I have a confession to make. Despite living in this country for more than 18 years and developing a healthy dose of cynicism, I still find Independence Day to be one of the most moving dates on the annual calendar. Blue-and-white is everywhere, people are in a festive mood, and special prayers are offered in synagogue for the Divine gift that is the State of Israel.

I admit I still get choked up when I hear our national anthem, “Hatikvah,” which stirs something deep within my soul, reinforcing my link in the enduring chain of Jewish nationhood. And then there is that simple, yet elegant flag of ours, fluttering freely from passing cars and buildings, symbolizing the rebirth of Jewish national sovereignty after two millennia of powerlessness.

Yet, while we are all familiar with what Israel’s flag looks like, how many of us know its origin? Growing up in the United States, I remember learning the legend of Betsy Ross, whose husband was killed during the American Revolution, and who was asked by General George Washington in 1776 to design and sew a flag for the newly independent nation.

Naturally, historians have quibbled over whether the story is true or somewhat exaggerated.

But in any event, unlike America, Israel has no “Betsy Rosenthal,” no one figure who can lay claim in the national consciousness to being the originator of our very own Star-and-Stripes.

So perhaps it is time to correct this oversight and give credit where it is due: to David Wolffsohn, a man whose name should be among the pantheon of Zionist heroes but who has largely been all but forgotten.

Wolffsohn was a Lithuanian Jew and prominent Zionist activist who befriended Theodor Herzl and accompanied him on his trip to the Land of Israel.

He is best known as having served as the second president of the World Zionist Organization.

But oddly enough, the central and dramatic role he played in shaping the flag that would later serve the State of Israel as its national emblem has not received the attention or renown that it deserves.

The impetus, of course, came from none other than Herzl himself, who had noted in his book The Jewish State that “we have no flag and we need one,” saying that in order to lead people, “we must raise a symbol above their heads.” He proposed a white flag, symbolizing purity, with seven golden stars to denote “the seven golden hours” of the workday.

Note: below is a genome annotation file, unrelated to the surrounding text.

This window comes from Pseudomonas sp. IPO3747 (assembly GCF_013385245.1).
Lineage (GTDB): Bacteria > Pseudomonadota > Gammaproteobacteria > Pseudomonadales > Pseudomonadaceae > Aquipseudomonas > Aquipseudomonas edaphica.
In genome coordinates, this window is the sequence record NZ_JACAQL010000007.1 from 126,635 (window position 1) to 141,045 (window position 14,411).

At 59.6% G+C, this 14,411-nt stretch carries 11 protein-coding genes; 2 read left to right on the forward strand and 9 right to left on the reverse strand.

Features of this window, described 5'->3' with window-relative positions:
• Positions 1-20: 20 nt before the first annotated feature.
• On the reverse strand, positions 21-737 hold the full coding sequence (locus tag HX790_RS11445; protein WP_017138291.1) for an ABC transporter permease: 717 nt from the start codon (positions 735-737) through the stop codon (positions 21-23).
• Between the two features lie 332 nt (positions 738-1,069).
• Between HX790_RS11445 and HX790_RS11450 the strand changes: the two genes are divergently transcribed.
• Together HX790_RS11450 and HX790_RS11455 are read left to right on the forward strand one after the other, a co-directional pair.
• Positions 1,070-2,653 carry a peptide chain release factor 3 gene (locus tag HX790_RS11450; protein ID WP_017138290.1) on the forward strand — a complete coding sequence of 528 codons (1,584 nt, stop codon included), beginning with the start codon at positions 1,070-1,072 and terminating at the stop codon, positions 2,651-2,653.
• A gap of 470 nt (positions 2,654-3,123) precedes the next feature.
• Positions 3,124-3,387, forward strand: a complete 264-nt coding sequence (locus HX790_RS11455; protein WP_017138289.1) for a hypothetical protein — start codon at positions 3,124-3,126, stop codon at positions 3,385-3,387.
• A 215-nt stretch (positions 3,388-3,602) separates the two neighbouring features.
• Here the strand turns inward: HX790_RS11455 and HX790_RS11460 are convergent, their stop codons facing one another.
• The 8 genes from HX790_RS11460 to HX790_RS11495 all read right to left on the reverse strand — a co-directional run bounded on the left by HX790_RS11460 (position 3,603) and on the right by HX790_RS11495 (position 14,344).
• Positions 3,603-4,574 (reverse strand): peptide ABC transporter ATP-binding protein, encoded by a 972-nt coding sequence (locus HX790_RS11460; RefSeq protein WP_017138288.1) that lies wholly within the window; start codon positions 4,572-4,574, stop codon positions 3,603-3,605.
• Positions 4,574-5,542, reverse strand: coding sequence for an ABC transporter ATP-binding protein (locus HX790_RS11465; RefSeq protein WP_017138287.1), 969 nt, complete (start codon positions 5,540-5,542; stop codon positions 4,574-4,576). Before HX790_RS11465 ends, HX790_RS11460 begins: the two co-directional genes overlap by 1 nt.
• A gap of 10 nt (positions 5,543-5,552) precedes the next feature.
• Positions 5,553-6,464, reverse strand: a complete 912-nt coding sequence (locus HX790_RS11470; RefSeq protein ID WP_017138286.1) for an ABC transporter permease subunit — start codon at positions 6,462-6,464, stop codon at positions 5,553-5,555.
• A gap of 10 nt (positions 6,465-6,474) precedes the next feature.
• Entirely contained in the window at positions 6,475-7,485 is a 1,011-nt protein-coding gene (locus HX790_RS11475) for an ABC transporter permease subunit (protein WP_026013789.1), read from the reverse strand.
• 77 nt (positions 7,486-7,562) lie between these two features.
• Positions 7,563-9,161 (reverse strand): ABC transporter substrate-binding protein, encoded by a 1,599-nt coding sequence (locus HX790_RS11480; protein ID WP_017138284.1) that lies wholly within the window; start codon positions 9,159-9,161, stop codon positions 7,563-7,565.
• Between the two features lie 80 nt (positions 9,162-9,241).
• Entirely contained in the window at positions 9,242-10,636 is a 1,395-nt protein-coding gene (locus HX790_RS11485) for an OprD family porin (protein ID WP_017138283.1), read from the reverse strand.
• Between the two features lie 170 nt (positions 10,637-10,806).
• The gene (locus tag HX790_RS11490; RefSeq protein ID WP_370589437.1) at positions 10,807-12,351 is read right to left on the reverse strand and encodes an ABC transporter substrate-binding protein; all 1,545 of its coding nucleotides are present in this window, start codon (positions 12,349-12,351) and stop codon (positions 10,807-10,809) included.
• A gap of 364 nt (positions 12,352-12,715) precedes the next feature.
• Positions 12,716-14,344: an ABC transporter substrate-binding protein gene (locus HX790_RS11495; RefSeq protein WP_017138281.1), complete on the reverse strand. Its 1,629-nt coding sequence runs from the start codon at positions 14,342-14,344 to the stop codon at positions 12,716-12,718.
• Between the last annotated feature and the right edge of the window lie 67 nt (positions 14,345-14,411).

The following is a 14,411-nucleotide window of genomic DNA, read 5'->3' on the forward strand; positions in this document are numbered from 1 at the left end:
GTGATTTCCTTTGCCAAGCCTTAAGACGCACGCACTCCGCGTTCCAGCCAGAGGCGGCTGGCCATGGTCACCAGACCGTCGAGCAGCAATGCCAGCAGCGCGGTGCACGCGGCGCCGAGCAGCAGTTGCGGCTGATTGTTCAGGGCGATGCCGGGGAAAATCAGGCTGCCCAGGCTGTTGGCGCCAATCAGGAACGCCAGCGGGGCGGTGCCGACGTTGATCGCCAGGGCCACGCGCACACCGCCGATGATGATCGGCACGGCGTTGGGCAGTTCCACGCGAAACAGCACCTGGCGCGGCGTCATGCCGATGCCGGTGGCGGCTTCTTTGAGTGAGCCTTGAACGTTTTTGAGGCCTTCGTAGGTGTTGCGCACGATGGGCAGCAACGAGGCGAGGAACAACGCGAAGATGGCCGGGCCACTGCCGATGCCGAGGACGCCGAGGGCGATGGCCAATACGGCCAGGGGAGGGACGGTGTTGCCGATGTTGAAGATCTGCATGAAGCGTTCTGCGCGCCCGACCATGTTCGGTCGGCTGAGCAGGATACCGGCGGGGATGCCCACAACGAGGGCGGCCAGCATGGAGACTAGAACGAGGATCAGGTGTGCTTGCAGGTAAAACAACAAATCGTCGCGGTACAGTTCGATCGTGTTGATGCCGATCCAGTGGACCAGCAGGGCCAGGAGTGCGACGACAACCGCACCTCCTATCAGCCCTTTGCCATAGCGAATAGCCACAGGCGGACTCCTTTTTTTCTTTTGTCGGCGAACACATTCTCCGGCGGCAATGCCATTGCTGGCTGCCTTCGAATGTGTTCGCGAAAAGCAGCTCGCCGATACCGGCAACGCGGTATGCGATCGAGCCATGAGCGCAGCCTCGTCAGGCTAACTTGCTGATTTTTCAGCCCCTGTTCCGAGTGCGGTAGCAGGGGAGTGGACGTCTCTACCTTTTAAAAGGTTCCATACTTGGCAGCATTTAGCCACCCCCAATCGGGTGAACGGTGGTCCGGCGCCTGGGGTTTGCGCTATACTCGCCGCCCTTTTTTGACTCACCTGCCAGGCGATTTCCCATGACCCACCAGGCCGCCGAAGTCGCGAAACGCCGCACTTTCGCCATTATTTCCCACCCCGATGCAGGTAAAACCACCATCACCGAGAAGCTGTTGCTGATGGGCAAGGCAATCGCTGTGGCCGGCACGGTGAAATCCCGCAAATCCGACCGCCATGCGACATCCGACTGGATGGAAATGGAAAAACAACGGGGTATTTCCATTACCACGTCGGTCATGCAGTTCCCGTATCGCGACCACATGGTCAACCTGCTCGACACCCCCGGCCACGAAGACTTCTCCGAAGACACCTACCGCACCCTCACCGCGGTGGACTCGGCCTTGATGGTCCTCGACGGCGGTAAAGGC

Prior to the first Zionist Congress that was held in 1897 in Basel, Switzerland, there was much discussion of the question of a flag, with Herzl again pushing for the adoption of the white banner with gold stars. Not surprisingly, the proposal was met with a decided lack of enthusiasm.

It was at that point that Wolffsohn stood up and made history.

“Why,” he said, “do we have to search? Here is our national flag!” Wolffsohn declared as held aloft his blue-striped white tallit (prayer shawl).

Subsequently, Wolffsohn explained that while in Basel, “Among many other problems that occupied me then was... what flag would we hang in the Congress Hall? Then an idea struck me. We have a flag – and it is blue and white.”

“The tallit with which we wrap ourselves when we pray: that is our symbol,” he said, adding, “Let us take this tallit from its bag and unroll it before the eyes of Israel and the eyes of all nations. So I ordered a blue-and-white flag with the Shield of David painted upon it. That is how the national flag, that flew over the Congress Hall, came into being.”

The flag quickly caught on, and was adopted by the Zionist movement worldwide.

After the May 1948 establishment of the State of Israel, a contest was held to solicit designs for the new country’s flag, but none of the proposals made were accepted. On October 28, 1948, Israel’s provisional government announced that it was adopting the blue-and-white flag of the Zionist movement as the state banner.

To be sure, Wolffsohn was not the first to create such a design. In 1885, a Russian Jew named Israel Belkind who had settled in Rishon Lezion made a flag with the Star of David in between two blue stripes and the word Zion in Hebrew in the middle of the star.

But it was thanks to Wolffsohn that the flag as we know it came to be adopted by Zionists worldwide, and from there went on to represent the Jewish state.

After Herzl’s death, Wolffsohn later succeeded him as head of the Zionist movement, but he died in 1914 in Hamburg, Germany, aged just 58.

Although Wolffsohn did not live to see the establishment of Israel, his legacy lives on in every flag that is proudly displayed throughout the country.

So on this Yom Ha’atzmaut, when you celebrate the freedom that we enjoy here in this precious land, take a moment to remember those who helped to shape our inspiring national symbols, including Israel’s forgotten “Betsy Ross” – the Lithuanian Jewish Zionist David Wolffsohn. May his memory be for a blessing.

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